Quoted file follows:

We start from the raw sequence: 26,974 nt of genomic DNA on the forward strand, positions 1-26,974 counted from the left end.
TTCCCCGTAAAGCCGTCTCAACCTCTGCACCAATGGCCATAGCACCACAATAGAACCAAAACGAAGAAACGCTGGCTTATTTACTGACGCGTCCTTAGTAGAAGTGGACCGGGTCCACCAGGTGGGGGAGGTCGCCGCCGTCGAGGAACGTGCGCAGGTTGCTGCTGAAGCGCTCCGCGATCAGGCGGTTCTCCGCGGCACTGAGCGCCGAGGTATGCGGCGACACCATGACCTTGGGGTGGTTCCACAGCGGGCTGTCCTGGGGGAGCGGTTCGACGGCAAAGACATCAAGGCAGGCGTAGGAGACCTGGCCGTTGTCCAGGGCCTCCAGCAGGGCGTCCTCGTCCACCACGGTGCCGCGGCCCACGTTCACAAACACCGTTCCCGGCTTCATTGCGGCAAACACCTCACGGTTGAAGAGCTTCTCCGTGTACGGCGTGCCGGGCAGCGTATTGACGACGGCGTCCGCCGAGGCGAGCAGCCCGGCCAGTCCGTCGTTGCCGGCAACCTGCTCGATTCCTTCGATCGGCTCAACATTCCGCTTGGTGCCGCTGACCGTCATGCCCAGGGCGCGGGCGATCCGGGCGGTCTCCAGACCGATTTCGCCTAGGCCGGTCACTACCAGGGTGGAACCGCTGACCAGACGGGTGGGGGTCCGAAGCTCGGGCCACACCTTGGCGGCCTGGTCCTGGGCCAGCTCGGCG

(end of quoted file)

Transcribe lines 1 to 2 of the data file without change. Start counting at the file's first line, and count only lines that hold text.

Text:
We start from the raw sequence: 26,974 nt of genomic DNA on the forward strand, positions 1-26,974 counted from the left end.
TTCCCCGTAAAGCCGTCTCAACCTCTGCACCAATGGCCATAGCACCACAATAGAACCAAAACGAAGAAACGCTGGCTTATTTACTGACGCGTCCTTAGTAGAAGTGGACCGGGTCCACCAGGTGGGGGAGGTCGCCGCCGTCGAGGAACGTGCGCAGGTTGCTGCTGAAGCGCTCCGCGATCAGGCGGTTCTCCGCGGCACTGAGCGCCGAGGTATGCGGCGACACCATGACCTTGGGGTGGTTCCACAGCGGGCTGTCCTGGGGGAGCGGTTCGACGGCAAAGACATCAAGGCAGGCGTAGGAGACCTGGCCGTTGTCCAGGGCCTCCAGCAGGGCGTCCTCGTCCACCACGGTGCCGCGGCCCACGTTCACAAACACCGTTCCCGGCTTCATTGCGGCAAACACCTCACGGTTGAAGAGCTTCTCCGTGTACGGCGTGCCGGGCAGCGTATTGACGACGGCGTCCGCCGAGGCGAGCAGCCCGGCCAGTCCGTCGTTGCCGGCAACCTGCTCGATTCCTTCGATCGGCTCAACATTCCGCTTGGTGCCGCTGACCGTCATGCCCAGGGCGCGGGCGATCCGGGCGGTCTCCAGACCGATTTCGCCTAGGCCGGTCACTACCAGGGTGGAACCGCTGACCAGACGGGTGGGGGTCCGAAGCTCGGGCCACACCTTGGCGGCCTGGTCCTGGGCCAGCTCGGCG